There are a couple of posts on this question, but I think they are not satisfactory. The question is Nielsen and Chuang's QCQI, Exercise 1.2, page 57, which asks "Explain how a device which, upon input of two non-orthogonal states correctly identified the state, could be used to build a device which cloned the states..." The answer offered here is that if you knew the state you could synthesize a copy of it. That sounds convincing but I notice that they do not use the condition that the states are not orthogonal. Clearly, orthogonal states can be distinguished and yet doing so cannot lead to cloning. So the posted answer seems to be incomplete or incorrect.

If was assume that the hypothetical circuit that distinguishes non-orthogonal states outputs a qubit $|0\rangle$ for the first case and $|1\rangle$ for the second case, then I think it is easy to show that the circuit would not be unitary. So in a sense this is an answer to the exercise, but not exactly since it doesn't mention cloning.


1 Answer 1


TL;DR: The assumption of non-orthogonality is implicitly used by the linked answer. It is needed due to a "loophole" in the no-cloning theorem that allows cloning of known orthogonal states.

Universal cloner is prohibited

The no-cloning theorem is the statement that there is no unitary $U$ such that

$$ U|\gamma\rangle|b\rangle = |\gamma\rangle|\gamma\rangle\tag1 $$

for all states $|\gamma\rangle$ and a fixed state $|b\rangle$.

The state $|\gamma\rangle$ represents the input state to be cloned and thus can be anything and the state $|b\rangle$ represents a blank state to be overwritten in the process of cloning the input state. See also box $12.1$ on page $532$ in Nielsen & Chuang. It is instructive to see the proof of the theorem.

Proof Suppose unitary $U$ exists. Let $|u\rangle$ and $|v\rangle$ be two normalized distinct non-orthogonal quantum states. Their inner product is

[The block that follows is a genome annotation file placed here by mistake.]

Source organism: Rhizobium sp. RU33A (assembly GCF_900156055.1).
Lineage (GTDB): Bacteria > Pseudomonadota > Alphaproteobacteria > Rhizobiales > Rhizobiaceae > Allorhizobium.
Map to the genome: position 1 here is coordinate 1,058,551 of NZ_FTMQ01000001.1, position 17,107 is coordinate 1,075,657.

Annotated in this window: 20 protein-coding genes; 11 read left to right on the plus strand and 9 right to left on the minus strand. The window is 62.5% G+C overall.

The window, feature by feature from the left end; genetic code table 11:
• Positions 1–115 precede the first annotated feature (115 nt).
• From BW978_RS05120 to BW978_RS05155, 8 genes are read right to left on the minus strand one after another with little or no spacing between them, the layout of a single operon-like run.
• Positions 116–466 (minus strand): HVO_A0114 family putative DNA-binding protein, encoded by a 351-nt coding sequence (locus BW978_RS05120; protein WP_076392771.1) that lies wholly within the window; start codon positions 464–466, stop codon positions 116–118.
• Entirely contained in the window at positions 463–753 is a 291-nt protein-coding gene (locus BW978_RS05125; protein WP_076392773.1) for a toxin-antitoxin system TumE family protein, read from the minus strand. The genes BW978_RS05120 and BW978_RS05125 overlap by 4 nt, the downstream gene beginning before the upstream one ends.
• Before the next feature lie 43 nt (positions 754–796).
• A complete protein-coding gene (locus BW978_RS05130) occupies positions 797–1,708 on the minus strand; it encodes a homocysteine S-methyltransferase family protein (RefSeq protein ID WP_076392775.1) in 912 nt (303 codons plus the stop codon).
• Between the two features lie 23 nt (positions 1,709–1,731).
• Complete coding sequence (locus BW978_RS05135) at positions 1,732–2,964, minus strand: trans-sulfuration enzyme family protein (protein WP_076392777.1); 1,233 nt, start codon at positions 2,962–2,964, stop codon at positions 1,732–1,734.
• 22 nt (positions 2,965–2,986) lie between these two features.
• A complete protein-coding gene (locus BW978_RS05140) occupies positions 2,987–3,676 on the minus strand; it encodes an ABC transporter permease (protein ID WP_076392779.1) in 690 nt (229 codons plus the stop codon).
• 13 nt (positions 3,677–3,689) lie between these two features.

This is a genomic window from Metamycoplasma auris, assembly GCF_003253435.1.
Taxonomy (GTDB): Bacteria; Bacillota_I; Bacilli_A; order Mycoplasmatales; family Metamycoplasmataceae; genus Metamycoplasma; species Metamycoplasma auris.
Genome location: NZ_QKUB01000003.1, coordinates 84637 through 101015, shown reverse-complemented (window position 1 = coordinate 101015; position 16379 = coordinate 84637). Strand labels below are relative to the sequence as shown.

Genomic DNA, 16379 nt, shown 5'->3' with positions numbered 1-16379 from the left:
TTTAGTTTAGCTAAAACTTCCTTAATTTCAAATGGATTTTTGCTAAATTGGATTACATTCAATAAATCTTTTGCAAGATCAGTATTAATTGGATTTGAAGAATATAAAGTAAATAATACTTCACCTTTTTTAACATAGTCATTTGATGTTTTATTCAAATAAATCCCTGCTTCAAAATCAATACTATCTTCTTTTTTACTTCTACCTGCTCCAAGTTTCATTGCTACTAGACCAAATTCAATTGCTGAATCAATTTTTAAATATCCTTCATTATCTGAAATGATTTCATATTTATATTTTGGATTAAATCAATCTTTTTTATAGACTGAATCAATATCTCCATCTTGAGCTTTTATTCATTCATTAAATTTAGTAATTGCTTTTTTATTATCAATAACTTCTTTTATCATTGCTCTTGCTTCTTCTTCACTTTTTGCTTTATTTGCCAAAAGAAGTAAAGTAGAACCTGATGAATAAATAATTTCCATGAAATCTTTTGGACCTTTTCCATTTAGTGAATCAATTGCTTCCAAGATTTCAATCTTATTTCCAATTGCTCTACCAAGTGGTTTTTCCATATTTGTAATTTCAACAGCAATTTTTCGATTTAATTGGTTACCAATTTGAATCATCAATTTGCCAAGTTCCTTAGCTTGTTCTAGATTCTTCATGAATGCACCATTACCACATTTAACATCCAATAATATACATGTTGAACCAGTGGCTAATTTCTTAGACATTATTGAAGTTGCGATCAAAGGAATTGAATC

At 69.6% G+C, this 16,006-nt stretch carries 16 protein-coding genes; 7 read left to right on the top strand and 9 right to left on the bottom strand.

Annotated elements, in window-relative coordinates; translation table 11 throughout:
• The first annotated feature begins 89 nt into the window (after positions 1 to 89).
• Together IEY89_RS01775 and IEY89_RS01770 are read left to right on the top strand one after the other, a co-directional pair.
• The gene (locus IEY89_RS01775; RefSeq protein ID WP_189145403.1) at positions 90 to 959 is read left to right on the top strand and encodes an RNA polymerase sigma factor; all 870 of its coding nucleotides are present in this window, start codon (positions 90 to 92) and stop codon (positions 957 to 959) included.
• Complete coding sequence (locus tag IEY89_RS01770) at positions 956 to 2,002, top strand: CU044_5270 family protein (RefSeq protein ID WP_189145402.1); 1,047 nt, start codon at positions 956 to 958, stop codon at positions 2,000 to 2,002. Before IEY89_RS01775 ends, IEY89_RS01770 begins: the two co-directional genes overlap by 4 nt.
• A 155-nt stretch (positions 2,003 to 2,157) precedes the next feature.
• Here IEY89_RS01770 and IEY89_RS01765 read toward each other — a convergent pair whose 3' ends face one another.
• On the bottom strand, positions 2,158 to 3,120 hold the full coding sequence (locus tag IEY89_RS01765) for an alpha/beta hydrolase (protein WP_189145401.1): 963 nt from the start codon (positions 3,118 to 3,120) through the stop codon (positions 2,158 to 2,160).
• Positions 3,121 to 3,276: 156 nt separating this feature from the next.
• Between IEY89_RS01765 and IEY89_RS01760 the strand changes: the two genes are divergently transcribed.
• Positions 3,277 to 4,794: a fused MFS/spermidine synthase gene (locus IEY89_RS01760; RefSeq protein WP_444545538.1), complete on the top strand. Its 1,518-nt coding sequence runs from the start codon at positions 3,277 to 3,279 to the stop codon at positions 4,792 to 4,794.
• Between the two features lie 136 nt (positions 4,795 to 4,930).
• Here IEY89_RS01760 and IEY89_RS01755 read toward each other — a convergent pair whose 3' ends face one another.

$$ x=\langle u|v\rangle = \langle u|v\rangle\langle b|b\rangle = \langle u|\langle b|U^\dagger U|v\rangle|b\rangle = \langle u|v\rangle\langle u|v\rangle=x^2. $$

Thus, $x=0$ or $x=1$ contradicting the assumption that $|u\rangle$ and $|v\rangle$ are distinct and non-orthogonal. $\square$

Loophole: Known orthogonal states may be cloned

The key observation to make about the proof is that it uses the requirement that the cloner is supposed to work for all inputs to apply it to non-orthogonal inputs which then leads to a contradiction. However, we avoid the contradiction if the states are orthogonal!

Thus, a weak cloner that satisfies $(1)$ when $|\gamma\rangle$ is one of two known orthogonal states $|\phi\rangle$ and $|\psi\rangle$ is not prohibited. In fact, it is easy to check that any unitary extension of the partial isometry

$$ V = |\phi\rangle|\phi\rangle\langle\phi|\langle b| +|\psi\rangle|\psi\rangle\langle \psi|\langle b|\tag2 $$

achieves cloning for $|\phi\rangle$ and $|\psi\rangle$.

Mathematical intuition for the loophole

This is an instance of a general property of linear functions wherein we are free to dictate their action on a basis, but once the action on the basis is chosen the action on all other vectors is fixed by linearity. The essence of the no-cloning theorem is that the linear extension of cloning the basis vectors fails to act as cloning on all other vectors.

Physical intuition for the loophole

The loophole is not surprising when we look at the no-cloning theorem from the perspective of the correspondence principle, i.e. the common sense requirement that since our macroscopic world is classical there must exist conditions under which quantum mechanics reproduces classical physics. It turns out that known orthogonal quantum states essentially encode classical information and therefore exhibit all its characteristic properties such as reliable distinguishability and clonability.

No-cloning theorem and distinguishability

Returning to the question, we find that the existence of the above loophole in the no-cloning theorem explains the need for the assumption that $|\psi\rangle$ and $|\phi\rangle$ are not orthogonal.

That sounds convincing but I notice that they do not use the condition that the states are not orthogonal.

The non-orthogonality assumption is needed to arrive at a contradiction, because, contrary to what is stated in the question, the no-cloning theorem does not actually rule out a cloner for known orthogonal states.

Clearly, orthogonal states can be distinguished and yet doing so cannot lead to cloning.

This is not true. Known orthogonal states can be cloned at will. See $(2)$ above for an explicit formula for the cloner.

  • $\begingroup$ How did you get V? $\endgroup$
    – morpheus
    Oct 11, 2022 at 1:11

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